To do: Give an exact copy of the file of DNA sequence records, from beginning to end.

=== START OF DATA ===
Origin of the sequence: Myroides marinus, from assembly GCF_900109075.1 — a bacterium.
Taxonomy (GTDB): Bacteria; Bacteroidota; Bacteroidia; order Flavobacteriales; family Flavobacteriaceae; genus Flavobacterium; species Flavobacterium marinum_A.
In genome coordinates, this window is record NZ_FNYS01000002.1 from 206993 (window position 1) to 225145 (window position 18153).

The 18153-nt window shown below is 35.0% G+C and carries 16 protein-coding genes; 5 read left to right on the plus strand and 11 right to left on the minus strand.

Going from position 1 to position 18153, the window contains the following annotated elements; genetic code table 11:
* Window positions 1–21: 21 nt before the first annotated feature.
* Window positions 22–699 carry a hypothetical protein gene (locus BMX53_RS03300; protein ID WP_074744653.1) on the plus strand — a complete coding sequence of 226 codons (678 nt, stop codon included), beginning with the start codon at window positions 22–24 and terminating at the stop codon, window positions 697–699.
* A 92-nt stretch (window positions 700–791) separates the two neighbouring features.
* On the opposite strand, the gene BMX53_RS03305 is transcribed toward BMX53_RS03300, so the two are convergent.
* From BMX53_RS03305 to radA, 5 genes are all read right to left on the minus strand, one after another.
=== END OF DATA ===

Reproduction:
Origin of the sequence: Myroides marinus, from assembly GCF_900109075.1 — a bacterium.
Taxonomy (GTDB): Bacteria; Bacteroidota; Bacteroidia; order Flavobacteriales; family Flavobacteriaceae; genus Flavobacterium; species Flavobacterium marinum_A.
In genome coordinates, this window is record NZ_FNYS01000002.1 from 206993 (window position 1) to 225145 (window position 18153).

The 18153-nt window shown below is 35.0% G+C and carries 16 protein-coding genes; 5 read left to right on the plus strand and 11 right to left on the minus strand.

Going from position 1 to position 18153, the window contains the following annotated elements; genetic code table 11:
* Window positions 1–21: 21 nt before the first annotated feature.
* Window positions 22–699 carry a hypothetical protein gene (locus BMX53_RS03300; protein ID WP_074744653.1) on the plus strand — a complete coding sequence of 226 codons (678 nt, stop codon included), beginning with the start codon at window positions 22–24 and terminating at the stop codon, window positions 697–699.
* A 92-nt stretch (window positions 700–791) separates the two neighbouring features.
* On the opposite strand, the gene BMX53_RS03305 is transcribed toward BMX53_RS03300, so the two are convergent.
* From BMX53_RS03305 to radA, 5 genes are all read right to left on the minus strand, one after another.